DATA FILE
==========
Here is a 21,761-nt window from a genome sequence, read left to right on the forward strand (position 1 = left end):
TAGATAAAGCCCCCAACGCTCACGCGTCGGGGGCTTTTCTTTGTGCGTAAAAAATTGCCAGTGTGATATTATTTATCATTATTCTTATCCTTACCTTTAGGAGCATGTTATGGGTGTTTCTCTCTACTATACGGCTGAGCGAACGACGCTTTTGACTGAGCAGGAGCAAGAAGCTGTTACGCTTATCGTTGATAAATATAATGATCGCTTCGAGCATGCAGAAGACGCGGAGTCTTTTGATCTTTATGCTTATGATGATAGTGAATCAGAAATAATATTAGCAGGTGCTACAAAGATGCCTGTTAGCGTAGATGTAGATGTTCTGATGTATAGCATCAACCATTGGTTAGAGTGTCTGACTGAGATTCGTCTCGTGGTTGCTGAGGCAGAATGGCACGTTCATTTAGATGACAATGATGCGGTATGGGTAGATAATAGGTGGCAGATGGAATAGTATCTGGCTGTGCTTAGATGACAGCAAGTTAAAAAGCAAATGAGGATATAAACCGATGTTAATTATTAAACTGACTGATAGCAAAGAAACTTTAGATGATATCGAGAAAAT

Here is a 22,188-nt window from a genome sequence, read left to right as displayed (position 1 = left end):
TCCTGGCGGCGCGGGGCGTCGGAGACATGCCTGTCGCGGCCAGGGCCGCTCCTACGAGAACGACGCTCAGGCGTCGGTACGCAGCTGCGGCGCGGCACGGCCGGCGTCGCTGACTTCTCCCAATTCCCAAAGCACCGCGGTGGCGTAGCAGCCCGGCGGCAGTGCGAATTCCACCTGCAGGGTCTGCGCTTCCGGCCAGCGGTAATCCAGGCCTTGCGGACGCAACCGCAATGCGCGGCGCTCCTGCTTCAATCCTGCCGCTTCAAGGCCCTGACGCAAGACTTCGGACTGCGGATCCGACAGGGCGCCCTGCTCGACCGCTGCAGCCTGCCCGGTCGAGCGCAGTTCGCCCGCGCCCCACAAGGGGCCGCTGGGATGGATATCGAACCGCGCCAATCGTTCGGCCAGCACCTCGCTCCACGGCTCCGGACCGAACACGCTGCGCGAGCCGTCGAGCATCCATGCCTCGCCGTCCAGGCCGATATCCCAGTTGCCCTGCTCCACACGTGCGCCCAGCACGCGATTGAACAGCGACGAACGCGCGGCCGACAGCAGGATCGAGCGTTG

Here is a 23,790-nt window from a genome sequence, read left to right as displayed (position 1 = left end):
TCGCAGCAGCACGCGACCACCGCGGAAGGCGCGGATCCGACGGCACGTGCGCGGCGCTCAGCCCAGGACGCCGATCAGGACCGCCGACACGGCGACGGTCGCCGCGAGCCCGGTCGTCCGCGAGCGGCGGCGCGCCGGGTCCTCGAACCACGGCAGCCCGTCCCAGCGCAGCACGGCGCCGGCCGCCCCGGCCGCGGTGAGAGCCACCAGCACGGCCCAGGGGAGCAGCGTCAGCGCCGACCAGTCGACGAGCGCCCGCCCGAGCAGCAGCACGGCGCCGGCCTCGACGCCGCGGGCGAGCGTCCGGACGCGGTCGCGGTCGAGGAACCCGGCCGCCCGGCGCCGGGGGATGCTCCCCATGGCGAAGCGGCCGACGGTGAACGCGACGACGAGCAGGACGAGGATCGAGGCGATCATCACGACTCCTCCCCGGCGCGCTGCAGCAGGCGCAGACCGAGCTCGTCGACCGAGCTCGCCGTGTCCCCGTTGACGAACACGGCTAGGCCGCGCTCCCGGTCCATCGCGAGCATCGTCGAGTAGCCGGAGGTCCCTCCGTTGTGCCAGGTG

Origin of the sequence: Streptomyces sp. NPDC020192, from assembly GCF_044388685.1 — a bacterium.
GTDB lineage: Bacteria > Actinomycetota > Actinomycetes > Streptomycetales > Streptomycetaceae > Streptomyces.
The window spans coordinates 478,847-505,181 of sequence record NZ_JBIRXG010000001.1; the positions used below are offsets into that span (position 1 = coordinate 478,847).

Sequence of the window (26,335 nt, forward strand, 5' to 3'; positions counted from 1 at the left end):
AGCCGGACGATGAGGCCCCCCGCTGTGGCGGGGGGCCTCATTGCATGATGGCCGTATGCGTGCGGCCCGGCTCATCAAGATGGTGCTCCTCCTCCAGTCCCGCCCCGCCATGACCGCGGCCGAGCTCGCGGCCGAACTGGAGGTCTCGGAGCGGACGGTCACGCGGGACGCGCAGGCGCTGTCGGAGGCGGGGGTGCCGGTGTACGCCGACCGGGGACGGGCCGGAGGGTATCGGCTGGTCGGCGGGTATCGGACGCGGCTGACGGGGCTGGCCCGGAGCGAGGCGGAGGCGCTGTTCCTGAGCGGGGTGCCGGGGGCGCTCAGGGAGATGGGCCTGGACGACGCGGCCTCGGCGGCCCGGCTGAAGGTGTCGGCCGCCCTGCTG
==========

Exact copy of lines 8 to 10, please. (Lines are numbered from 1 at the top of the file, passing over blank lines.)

GTDB lineage: Bacteria > Actinomycetota > Actinomycetes > Streptomycetales > Streptomycetaceae > Streptomyces.
The window spans coordinates 478,847-505,181 of sequence record NZ_JBIRXG010000001.1; the positions used below are offsets into that span (position 1 = coordinate 478,847).

Sequence of the window (26,335 nt, forward strand, 5' to 3'; positions counted from 1 at the left end):